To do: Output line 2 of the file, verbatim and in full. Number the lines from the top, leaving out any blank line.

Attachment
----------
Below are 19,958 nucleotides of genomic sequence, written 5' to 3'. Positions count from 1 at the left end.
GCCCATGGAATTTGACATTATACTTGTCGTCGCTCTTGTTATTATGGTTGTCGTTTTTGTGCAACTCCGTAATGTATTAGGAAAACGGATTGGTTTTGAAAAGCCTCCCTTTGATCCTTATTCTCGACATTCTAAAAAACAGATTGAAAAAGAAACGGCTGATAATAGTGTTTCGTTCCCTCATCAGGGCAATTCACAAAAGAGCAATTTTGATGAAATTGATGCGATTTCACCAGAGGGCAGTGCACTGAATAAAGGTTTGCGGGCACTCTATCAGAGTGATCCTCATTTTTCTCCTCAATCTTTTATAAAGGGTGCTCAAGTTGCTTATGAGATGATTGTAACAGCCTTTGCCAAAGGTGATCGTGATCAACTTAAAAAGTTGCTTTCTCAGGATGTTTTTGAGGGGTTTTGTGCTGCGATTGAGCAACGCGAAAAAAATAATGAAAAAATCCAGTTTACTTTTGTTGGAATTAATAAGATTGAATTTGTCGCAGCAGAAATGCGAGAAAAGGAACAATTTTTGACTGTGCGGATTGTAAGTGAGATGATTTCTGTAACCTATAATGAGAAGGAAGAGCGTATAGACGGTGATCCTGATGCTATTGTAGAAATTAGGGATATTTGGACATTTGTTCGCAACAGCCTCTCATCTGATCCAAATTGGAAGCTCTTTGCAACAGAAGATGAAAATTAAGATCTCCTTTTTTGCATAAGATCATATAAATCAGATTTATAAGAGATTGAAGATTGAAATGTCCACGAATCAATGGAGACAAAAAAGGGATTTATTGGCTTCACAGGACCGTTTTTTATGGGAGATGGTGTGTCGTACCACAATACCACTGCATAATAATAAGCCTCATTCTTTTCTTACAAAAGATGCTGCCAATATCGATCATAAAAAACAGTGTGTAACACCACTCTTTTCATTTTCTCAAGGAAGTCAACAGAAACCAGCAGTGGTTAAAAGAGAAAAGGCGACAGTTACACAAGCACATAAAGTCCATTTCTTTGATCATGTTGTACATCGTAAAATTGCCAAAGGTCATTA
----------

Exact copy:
GCCCATGGAATTTGACATTATACTTGTCGTCGCTCTTGTTATTATGGTTGTCGTTTTTGTGCAACTCCGTAATGTATTAGGAAAACGGATTGGTTTTGAAAAGCCTCCCTTTGATCCTTATTCTCGACATTCTAAAAAACAGATTGAAAAAGAAACGGCTGATAATAGTGTTTCGTTCCCTCATCAGGGCAATTCACAAAAGAGCAATTTTGATGAAATTGATGCGATTTCACCAGAGGGCAGTGCACTGAATAAAGGTTTGCGGGCACTCTATCAGAGTGATCCTCATTTTTCTCCTCAATCTTTTATAAAGGGTGCTCAAGTTGCTTATGAGATGATTGTAACAGCCTTTGCCAAAGGTGATCGTGATCAACTTAAAAAGTTGCTTTCTCAGGATGTTTTTGAGGGGTTTTGTGCTGCGATTGAGCAACGCGAAAAAAATAATGAAAAAATCCAGTTTACTTTTGTTGGAATTAATAAGATTGAATTTGTCGCAGCAGAAATGCGAGAAAAGGAACAATTTTTGACTGTGCGGATTGTAAGTGAGATGATTTCTGTAACCTATAATGAGAAGGAAGAGCGTATAGACGGTGATCCTGATGCTATTGTAGAAATTAGGGATATTTGGACATTTGTTCGCAACAGCCTCTCATCTGATCCAAATTGGAAGCTCTTTGCAACAGAAGATGAAAATTAAGATCTCCTTTTTTGCATAAGATCATATAAATCAGATTTATAAGAGATTGAAGATTGAAATGTCCACGAATCAATGGAGACAAAAAAGGGATTTATTGGCTTCACAGGACCGTTTTTTATGGGAGATGGTGTGTCGTACCACAATACCACTGCATAATAATAAGCCTCATTCTTTTCTTACAAAAGATGCTGCCAATATCGATCATAAAAAACAGTGTGTAACACCACTCTTTTCATTTTCTCAAGGAAGTCAACAGAAACCAGCAGTGGTTAAAAGAGAAAAGGCGACAGTTACACAAGCACATAAAGTCCATTTCTTTGATCATGTTGTACATCGTAAAATTGCCAAAGGTCATTA